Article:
In 1990, Mark asked me to be the archaeological guide on a Conservancy trip down the San Juan River in southeastern Utah. I’d already organized several of these trips for SAR with the noted archaeologist Alden Hayes doing the interpretation. Al had been doing archaeology since the world was young and I was rather in awe of his deep knowledge and long experience. Now I, an ex-French teacher, photographer, and writer was being asked to do that job? With some trepidation I agreed; I did my homework and gave talks afterward Mark asked me to do it again. And again and again. We’ve been doing river trips and other trips now for 26 years and still counting. I love introducing people to archaeology and history and have met such varied and interesting people from all around America. Jay Last, an original and continuing board member and major supporter came on an early trip. And for several years, we enjoyed having a lizard expert with us: she was Mark’s daughter, Alex, who was about eight to twelve years old.
After numerous runs on the San Juan, I scouted a trip on the Green and Colorado through Cataract Canyon and the following year we did that. In 1999, I scouted the Yampa and Green rivers for a potential Conservancy raft trip and we’ve being doing that float trip in Dinosaur National Monument every other year since. Along the way we stop at Archaic and Fremont sites and even an old horse rustler’s cabin. Occasionally regional directors have come with me in place of Mark—Paul Gardner, Jim Walker, and others. I just added up the number of participants in these river adventures—more than seven hundred, some have come multiple times. One Conservancy member, in fact, signs up every year!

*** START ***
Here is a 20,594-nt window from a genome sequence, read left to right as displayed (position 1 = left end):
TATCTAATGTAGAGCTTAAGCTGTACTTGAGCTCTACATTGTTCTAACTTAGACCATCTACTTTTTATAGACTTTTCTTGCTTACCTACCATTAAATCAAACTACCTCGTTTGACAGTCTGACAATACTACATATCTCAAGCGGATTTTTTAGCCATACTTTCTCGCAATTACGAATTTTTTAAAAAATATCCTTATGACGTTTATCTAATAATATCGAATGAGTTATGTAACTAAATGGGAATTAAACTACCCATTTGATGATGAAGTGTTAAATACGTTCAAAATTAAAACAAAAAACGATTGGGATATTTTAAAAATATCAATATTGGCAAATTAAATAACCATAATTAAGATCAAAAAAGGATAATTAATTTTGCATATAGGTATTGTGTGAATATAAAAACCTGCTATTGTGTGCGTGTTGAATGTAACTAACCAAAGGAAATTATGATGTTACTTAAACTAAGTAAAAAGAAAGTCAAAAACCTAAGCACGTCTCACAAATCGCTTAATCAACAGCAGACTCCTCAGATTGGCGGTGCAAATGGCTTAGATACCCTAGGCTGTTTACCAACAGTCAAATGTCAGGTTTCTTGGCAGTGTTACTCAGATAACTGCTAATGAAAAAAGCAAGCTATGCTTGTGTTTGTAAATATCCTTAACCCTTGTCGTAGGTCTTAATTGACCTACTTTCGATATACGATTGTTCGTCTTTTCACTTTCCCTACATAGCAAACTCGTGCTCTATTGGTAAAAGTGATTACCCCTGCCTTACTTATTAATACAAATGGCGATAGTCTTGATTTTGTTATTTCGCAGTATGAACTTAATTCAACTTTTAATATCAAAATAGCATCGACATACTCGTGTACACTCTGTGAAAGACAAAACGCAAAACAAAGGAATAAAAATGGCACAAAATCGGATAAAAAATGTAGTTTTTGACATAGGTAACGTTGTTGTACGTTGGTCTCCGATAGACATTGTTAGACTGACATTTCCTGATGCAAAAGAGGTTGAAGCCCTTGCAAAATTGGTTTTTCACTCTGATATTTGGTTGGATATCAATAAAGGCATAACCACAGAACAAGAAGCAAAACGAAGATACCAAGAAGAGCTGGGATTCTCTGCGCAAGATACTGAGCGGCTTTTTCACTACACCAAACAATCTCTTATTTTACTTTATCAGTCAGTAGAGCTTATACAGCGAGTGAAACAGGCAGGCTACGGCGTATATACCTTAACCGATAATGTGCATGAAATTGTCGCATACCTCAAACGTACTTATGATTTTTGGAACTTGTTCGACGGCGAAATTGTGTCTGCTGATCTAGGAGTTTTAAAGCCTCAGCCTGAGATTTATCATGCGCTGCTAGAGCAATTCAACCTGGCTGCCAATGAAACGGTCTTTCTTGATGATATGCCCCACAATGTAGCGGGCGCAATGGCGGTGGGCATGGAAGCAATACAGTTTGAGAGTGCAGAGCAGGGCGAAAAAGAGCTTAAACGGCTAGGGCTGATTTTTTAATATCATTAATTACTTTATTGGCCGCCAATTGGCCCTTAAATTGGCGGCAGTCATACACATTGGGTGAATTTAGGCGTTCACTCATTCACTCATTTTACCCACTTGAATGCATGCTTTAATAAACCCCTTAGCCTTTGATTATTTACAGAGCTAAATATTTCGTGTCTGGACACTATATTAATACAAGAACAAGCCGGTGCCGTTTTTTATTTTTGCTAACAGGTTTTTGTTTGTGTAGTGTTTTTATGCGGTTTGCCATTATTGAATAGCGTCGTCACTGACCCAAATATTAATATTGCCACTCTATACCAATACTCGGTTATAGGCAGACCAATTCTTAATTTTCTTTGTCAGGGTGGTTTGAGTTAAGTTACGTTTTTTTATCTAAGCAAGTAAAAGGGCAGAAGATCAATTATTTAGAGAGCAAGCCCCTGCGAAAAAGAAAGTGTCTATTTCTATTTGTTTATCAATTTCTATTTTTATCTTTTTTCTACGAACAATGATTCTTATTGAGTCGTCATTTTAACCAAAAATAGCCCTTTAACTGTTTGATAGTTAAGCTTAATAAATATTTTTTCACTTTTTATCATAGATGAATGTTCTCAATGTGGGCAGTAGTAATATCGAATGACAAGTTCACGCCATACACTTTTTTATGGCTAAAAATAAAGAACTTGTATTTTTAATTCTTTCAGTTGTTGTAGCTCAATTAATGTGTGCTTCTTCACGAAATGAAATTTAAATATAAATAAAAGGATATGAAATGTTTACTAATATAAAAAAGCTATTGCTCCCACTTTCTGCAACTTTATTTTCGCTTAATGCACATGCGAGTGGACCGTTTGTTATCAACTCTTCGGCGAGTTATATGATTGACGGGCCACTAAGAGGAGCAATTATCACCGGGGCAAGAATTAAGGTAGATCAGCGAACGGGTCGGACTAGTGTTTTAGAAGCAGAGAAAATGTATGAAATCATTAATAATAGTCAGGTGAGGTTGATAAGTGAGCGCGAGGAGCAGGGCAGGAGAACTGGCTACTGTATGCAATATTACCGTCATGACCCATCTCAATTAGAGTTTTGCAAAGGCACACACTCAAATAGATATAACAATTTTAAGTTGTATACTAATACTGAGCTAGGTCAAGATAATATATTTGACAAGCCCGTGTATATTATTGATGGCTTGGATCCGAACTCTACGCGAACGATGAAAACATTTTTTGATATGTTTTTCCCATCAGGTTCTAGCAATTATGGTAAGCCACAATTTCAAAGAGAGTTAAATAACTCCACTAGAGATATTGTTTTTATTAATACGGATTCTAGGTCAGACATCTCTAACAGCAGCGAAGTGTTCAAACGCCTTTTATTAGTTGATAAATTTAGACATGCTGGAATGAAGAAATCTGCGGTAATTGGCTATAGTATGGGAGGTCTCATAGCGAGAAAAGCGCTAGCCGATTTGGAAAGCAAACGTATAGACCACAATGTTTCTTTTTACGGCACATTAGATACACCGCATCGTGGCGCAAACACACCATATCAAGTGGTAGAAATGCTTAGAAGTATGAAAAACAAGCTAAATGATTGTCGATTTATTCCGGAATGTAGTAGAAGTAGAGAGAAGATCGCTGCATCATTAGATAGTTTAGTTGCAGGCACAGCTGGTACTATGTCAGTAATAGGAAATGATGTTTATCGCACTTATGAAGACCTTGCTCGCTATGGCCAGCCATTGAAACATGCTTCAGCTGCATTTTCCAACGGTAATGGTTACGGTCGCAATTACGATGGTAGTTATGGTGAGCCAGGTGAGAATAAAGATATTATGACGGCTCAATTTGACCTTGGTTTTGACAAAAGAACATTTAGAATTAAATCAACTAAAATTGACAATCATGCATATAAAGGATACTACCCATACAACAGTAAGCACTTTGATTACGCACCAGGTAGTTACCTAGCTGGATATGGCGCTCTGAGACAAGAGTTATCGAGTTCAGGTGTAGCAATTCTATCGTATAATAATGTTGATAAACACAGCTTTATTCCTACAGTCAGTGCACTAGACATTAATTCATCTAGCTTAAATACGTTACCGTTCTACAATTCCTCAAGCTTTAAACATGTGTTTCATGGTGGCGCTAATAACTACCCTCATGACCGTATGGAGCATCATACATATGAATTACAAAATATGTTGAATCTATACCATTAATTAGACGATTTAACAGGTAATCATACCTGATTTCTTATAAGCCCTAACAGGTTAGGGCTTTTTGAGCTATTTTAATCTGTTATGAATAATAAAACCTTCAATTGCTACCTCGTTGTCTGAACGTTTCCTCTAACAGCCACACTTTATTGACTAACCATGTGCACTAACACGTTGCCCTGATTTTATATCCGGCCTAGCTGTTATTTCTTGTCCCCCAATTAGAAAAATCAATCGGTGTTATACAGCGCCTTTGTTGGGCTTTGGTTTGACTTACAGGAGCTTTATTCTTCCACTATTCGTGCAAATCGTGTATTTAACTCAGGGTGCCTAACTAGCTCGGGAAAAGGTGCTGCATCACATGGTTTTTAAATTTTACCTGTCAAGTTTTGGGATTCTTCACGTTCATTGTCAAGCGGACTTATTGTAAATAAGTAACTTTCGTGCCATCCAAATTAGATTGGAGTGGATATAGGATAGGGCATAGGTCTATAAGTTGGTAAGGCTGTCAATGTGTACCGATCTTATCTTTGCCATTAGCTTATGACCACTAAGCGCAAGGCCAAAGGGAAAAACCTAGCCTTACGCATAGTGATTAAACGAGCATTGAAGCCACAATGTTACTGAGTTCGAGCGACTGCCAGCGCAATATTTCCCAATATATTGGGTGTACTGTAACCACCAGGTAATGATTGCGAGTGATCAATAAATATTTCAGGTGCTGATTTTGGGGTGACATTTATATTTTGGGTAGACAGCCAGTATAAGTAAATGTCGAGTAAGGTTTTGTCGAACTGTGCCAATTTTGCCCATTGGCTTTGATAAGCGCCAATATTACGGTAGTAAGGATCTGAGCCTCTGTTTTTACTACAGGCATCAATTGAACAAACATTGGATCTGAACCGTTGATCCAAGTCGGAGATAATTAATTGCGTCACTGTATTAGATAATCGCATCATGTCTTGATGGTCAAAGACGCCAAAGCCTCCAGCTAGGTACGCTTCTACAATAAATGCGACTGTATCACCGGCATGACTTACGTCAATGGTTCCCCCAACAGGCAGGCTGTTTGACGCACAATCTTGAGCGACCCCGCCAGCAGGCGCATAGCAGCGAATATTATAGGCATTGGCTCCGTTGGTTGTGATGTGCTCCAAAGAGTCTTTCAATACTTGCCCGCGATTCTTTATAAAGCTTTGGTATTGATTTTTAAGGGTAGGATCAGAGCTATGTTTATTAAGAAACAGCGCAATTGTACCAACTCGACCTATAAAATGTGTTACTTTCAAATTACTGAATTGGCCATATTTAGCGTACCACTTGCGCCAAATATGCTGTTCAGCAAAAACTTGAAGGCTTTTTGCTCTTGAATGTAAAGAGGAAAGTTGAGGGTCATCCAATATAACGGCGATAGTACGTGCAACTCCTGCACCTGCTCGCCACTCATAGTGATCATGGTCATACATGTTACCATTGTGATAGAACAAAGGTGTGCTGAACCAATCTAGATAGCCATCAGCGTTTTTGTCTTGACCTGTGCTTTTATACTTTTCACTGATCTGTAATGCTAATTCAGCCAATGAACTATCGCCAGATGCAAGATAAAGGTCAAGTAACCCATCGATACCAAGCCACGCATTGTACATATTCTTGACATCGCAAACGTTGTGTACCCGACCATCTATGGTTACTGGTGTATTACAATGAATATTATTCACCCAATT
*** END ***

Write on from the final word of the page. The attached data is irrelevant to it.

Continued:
Participants in the trips learn about the ancient history and archaeology of the regions these rivers flow through. I give talks at sites and in camp on various topics including the history of the Native Americans who live along the rivers today. And Mark brings everyone up to date on the Conservancy’s mission, sites recently acquired, and sites that need saving. Archaeology aside, we spend our days and evenings in the awesome beauty of the river canyons. We drift quietly through placid waters, splash through a few rapids, and see towering rock formations twisted by continental forces. Our river guides are expert at handling the challenges of high an low water flows. They treat us very well, indeed, always looking out for our health and safety, not to mention preparing delicious Dutch-oven meals.
There are a couple of experiences I especially remember. One was a downpour that began while we were at a cliff dwelling half a mile up Chinle Wash. Oh boy, did it rain! We got back to the boats safely just as the wash flooded big time and the sun broke through the clouds. We all watched in awe as waterfalls poured off the cliffs around us—a true Southwest weather event. Another time, while we were in camp along the San Juan, a dozen bighorn desert rams appeared across the river and began showing off—chasing each other up and down the bank, standing on their hind legs, and butting heads. This amazing display lasted a couple of hours while we watched, took pictures, and had a few beers. You can see a few minutes of their performance below.
To sum up, it’s hard to put in words how much I’ve enjoyed being a part of these archaeological river adventures. Not only the rivers but our camping/hiking experiences in Chaco Canyon, too. Part of The Archaeological Conservancy’s mission is to build public appreciation of America’s deep history, communicate the work of archaeologists, and encourage people to value archaeological sites. Its extensive field trip program contributes to this goal. I feel privileged to be a part of that effort and to assist the Conservancy in its valuable work.